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Western Local Land Services - December newsletter

Results are in for the Regional Landholder and Aboriginal Community surveys 


Earlier this year, landholders and the Aboriginal community were asked to take part in the 2017 Regional Landholder and 2017 Aboriginal Community surveys respectively. 

Western Local Land Services and the Western Local Board have viewed the results and we will now use the up-to-date snapshot to assist in the development of programs and projects across the Western region. 

The results of the 2017 Regional Landholder survey have also been compared to those from a similar survey conducted in 2014.

It was pleasing to see an increase between surveys in landholders that are undertaking agriculture, grazing or land management courses and also an increase in landholders with a biosecurity or access policy.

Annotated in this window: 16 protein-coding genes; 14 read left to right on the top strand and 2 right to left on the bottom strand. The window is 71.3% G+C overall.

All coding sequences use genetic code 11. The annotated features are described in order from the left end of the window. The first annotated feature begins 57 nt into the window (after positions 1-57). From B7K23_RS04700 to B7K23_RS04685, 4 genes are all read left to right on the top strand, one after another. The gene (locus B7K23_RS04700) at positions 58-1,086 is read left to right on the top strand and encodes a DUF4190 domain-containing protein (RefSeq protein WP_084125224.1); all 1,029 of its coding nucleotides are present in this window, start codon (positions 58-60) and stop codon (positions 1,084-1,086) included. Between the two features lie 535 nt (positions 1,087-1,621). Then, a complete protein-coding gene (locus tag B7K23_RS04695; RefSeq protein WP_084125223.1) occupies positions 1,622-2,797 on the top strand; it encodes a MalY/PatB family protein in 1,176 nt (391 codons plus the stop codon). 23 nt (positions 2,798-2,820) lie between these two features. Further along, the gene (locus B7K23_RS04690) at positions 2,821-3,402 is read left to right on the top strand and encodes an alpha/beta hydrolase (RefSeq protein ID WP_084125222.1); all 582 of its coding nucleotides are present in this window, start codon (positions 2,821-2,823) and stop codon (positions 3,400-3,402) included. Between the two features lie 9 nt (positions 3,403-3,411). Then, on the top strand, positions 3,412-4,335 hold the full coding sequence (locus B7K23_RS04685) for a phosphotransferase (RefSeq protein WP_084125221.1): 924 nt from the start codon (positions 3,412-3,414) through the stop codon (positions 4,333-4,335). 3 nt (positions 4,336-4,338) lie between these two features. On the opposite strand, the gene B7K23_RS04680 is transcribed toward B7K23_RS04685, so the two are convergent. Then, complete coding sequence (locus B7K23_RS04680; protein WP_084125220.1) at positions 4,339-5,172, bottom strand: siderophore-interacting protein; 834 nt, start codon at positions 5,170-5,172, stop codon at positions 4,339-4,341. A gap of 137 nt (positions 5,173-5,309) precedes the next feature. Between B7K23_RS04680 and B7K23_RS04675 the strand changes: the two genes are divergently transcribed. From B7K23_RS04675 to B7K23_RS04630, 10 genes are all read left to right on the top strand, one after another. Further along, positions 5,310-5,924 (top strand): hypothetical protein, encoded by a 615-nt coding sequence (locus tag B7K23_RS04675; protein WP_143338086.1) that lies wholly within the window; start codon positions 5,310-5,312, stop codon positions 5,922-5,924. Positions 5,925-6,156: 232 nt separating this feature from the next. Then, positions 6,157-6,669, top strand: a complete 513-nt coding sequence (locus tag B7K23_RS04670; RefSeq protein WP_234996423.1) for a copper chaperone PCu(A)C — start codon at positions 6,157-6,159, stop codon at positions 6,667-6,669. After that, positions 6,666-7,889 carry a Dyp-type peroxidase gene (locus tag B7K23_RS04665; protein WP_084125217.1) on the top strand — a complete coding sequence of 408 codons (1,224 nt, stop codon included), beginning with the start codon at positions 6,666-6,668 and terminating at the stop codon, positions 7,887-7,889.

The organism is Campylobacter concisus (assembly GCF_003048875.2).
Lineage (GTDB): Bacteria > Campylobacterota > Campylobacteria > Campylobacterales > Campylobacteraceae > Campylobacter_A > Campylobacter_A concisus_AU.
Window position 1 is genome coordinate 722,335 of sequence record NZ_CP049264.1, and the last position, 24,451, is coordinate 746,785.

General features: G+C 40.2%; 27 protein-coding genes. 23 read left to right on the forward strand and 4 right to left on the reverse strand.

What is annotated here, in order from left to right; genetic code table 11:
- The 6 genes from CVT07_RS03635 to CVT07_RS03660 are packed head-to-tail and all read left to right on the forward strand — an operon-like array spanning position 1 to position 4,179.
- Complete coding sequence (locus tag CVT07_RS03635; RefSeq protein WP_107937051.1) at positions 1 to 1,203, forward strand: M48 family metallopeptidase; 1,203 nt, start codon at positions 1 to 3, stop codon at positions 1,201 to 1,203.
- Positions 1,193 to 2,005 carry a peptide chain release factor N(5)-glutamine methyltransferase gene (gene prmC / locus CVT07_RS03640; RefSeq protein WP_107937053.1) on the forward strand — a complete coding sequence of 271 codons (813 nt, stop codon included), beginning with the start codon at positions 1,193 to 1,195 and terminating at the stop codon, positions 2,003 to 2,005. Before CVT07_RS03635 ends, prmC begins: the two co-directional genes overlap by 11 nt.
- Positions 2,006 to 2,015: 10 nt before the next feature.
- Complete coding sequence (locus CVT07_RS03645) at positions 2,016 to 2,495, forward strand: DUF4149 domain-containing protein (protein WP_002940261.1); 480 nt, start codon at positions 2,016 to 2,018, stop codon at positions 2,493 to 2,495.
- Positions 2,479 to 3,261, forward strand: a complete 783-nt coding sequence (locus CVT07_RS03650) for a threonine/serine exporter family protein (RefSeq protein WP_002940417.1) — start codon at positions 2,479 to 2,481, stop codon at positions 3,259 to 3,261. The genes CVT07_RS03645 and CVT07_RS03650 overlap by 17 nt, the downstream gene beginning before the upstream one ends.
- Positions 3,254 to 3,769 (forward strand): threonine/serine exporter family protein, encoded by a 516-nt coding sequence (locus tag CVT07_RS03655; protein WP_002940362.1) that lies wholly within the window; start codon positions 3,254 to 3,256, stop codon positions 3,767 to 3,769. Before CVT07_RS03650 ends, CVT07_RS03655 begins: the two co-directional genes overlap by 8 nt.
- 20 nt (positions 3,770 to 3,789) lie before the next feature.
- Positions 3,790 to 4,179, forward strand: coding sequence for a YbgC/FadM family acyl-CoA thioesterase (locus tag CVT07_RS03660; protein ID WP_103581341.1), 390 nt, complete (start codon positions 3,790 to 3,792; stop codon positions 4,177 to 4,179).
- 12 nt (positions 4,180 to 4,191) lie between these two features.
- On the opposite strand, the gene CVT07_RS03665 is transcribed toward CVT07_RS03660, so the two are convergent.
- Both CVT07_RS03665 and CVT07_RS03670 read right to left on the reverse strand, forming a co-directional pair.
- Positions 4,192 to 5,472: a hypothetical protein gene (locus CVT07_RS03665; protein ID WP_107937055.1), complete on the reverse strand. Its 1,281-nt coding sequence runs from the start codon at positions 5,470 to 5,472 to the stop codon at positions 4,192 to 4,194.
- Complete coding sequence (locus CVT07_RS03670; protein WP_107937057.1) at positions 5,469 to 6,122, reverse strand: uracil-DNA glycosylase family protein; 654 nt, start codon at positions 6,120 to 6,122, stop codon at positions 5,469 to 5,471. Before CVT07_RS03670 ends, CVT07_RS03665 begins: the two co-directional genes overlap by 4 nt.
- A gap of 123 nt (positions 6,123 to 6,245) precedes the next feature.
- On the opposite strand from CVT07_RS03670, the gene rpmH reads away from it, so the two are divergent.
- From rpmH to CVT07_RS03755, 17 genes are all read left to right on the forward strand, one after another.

The full reports of the surveys are available on our website which can be accessed by clicking here while below are some of findings of the surveys.



This snapshot is only a reflection of those that completed the survey, not all landholders and Aboriginal community members in the Western region. The above findings come from the 2017 Regional Landholder survey except for the 'Aboriginal cultural heritage' section which has come from the 2017 Aboriginal Community survey.  

Landholders warned to be on the lookout following recent rain


Western Local Land Services is calling on landholders to be alert to grass and plants that have the potential to cause toxicity problems in stock through grazing.